Antisemitism and the Gentleman's Agreement

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Anti-Semitism and the Gentleman’s Agreement

Cultural diversity includes opinions, appearances, values, and beliefs, as well as the categories of race, ethnicity, social class, gender, sexual orientation, and disability (Koppelman, 2011). One method of understanding cultural diversity is through films. Films are often used as vehicles to reveal, discuss, and explore relationships, conflicts, lessons, and/or history. In an attempt to analyze the cultural diversity portrayed in a film, I have chosen to watch and analyze “Gentleman’s Agreement”. The analysis of the film will take place in four parts: (1) conflict between minority and majority groups; (2) film’s perspective in approach to the problem of anti-semitism; (3) types of prejudice and/or discrimination portrayed; and (4) an example of an exchange between characters illustrating prejudice. In conclusion, I will express my personal thoughts and lessons learned. Prior to moving into the analysis, it is important to understand that history is full of prejudice toward and hatred of individuals and groups of individuals due to their religion, race, culture, and/or background. One such example is known as anti-semitism, which is prejudice, hatred, and discrimination against Jews (Koppelman, 2011). The topic of anti-semitism is explored in the 1947 film drama known as the “Gentleman’s Agreement”. The film stars Gregory Peck as a widowed journalist who moves to New York City with his son, Tommy, and mother, to establish himself as a writer at the Smiths Weekly Magazine. Peck’s character, Philip Schuyler Green, is hired by John Minify, a magazine publisher, to write an anti-semitic series. In order to understand the depth and effect of anti-semitism, Green pretends to Jewish. He asks his family, fiancée, and best friend to keep his secret of actually being a Christian as he assumes the “Jewish identity” of Phil Greenberg. His intent is to live as a Jew for six months. Unfortunately, his son’s first hand experiences, as well as Green’s own, are so bad that Green writes his series after only eight weeks.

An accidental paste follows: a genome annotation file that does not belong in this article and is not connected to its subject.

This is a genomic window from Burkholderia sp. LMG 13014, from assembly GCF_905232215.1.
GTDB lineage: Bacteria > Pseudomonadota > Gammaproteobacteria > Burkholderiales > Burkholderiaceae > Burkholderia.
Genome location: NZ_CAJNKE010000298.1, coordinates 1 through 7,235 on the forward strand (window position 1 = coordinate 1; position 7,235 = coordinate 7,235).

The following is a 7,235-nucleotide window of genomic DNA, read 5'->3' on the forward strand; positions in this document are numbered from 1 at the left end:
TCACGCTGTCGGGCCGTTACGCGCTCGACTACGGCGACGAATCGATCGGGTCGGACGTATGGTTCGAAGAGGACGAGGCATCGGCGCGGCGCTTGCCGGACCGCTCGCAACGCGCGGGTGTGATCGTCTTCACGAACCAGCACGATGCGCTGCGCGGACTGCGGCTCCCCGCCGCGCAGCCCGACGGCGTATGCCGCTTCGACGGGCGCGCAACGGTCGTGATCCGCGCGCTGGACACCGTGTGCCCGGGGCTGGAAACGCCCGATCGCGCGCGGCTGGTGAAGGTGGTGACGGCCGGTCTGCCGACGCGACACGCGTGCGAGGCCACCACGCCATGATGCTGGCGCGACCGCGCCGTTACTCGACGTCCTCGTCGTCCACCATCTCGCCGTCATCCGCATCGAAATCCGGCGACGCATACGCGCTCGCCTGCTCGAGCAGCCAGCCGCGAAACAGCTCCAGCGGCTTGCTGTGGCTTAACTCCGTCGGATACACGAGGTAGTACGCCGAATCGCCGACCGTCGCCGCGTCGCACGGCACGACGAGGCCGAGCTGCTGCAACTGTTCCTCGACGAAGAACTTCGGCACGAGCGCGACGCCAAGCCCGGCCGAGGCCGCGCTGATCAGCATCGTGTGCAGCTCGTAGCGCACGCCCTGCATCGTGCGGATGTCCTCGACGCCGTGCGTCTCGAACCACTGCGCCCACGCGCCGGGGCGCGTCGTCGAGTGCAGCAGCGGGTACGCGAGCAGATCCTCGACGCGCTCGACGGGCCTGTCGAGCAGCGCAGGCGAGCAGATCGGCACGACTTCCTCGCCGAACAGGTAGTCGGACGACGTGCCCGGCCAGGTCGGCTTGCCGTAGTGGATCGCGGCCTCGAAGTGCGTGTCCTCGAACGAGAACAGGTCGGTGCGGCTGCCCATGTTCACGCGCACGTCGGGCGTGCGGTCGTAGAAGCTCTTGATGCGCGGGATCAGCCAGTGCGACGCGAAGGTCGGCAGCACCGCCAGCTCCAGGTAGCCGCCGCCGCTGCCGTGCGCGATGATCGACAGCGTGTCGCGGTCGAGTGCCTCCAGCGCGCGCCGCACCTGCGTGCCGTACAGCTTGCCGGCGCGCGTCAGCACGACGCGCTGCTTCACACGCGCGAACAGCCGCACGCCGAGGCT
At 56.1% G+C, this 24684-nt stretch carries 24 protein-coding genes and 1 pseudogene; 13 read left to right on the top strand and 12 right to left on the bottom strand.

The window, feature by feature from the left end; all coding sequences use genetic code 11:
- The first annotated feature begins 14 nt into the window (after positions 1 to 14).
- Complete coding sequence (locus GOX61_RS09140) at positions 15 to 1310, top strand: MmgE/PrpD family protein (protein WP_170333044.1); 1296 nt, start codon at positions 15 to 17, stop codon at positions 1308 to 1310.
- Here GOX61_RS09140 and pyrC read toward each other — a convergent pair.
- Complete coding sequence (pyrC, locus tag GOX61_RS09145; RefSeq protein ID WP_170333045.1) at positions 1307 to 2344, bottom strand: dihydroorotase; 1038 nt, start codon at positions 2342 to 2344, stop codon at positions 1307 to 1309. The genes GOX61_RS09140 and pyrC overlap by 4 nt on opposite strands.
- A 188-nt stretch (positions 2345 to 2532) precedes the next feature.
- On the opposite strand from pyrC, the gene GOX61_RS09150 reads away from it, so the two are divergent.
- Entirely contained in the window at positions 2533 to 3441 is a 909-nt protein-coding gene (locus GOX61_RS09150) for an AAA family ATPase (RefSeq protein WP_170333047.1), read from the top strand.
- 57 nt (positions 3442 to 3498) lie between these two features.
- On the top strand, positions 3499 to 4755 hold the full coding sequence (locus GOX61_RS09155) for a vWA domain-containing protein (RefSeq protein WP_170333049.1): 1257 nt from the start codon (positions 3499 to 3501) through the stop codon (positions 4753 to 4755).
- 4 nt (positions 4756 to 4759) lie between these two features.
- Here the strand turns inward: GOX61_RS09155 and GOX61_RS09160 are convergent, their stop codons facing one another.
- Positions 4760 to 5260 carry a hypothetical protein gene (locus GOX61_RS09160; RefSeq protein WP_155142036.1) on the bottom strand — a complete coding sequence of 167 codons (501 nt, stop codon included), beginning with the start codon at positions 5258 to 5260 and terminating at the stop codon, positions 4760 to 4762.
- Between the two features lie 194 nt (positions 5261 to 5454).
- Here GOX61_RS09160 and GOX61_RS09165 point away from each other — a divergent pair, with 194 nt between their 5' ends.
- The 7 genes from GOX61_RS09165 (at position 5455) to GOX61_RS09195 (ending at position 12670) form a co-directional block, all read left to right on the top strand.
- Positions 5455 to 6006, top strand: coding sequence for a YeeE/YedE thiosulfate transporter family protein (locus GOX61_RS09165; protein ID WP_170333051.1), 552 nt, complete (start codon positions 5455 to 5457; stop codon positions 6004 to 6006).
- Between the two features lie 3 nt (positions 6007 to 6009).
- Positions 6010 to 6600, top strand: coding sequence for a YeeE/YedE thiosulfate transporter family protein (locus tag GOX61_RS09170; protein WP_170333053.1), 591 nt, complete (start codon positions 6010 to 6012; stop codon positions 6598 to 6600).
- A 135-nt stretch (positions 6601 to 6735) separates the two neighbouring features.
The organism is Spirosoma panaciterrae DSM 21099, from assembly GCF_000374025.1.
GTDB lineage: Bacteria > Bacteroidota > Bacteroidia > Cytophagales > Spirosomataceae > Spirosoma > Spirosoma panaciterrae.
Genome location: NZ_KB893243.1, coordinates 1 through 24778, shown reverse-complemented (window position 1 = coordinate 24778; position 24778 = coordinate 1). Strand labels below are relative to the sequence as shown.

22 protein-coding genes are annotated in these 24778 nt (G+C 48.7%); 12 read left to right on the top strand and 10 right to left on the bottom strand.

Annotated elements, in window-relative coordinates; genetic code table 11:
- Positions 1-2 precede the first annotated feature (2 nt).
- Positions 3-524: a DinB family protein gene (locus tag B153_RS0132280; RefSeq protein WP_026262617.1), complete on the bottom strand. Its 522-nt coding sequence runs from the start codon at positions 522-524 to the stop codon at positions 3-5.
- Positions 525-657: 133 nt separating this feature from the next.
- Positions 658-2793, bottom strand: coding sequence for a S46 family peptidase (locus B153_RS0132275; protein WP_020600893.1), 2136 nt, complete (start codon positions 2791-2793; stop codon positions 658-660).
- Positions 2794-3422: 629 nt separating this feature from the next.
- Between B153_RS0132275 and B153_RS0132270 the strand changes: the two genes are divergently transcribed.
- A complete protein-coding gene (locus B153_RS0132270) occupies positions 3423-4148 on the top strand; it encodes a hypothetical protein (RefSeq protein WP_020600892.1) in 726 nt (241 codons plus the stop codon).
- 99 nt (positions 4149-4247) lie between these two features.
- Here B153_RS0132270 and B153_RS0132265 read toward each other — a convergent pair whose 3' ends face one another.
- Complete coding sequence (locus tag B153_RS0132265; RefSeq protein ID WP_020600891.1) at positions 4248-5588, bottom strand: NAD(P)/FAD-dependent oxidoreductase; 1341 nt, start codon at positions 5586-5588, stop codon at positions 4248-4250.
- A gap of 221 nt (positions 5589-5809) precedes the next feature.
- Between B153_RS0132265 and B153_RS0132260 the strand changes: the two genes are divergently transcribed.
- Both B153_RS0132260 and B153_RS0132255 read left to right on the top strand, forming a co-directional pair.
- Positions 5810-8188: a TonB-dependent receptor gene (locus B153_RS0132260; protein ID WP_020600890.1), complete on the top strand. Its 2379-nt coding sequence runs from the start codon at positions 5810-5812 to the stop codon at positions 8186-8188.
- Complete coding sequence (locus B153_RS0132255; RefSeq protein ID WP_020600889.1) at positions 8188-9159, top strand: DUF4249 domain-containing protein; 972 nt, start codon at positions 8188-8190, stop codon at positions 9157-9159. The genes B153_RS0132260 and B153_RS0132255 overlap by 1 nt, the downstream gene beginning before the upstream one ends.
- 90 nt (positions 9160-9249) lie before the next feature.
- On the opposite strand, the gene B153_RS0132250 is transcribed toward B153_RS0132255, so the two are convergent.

Conflict Between Minority and Majority Groups

Conflicts occur between individuals and groups of individuals. The participants are typically classified as a member of a majority or minority group. The members of the minority group are subordinates to the majority and have significantly less power to control their own lives when compared to the majority. Those in the minority must overcome obstacles tied to the factors of race, ethnicity, gender, sexual orientation, socioeconomic status, religion, and/or disability (Koppelman, 2011).

The underlying conflict that Green was hired to “expose” was between anti-semitics and Jews. Although it was not clear whether the minority group of Jews was larger or smaller than the group of anti-semites, the majority group is that of anti-semites. They are the majority due to their dominance and power. The reason for the conflict is based upon the unfounded anti-semitics’ prejudice and discrimination toward Jews.

The majority is able to employ tactics that enact obstacles that establish handicapped conditions for the minority group (Koppelman, 2011). Due to the negative, shared beliefs toward the minority group, the majority is able to stop employment of Jews; deter or halt acceptance to colleges and medical schools; restrict membership to clubs; exclude attendance from resorts and other recreational establishments; and prevent the leasing of apartments and the purchasing of real estate.

In a scene between Green and his secretary, Elaine Wales, the film attempts to demonstrate the obstacles and anti-semetic behaviors endured by Jews. During this dialogue Green instructs Ms. Wales to send out letters and applications to potential employers, colleges, medical schools, etc…Two of each letter and application were to be sent to each address. One was to be signed by...
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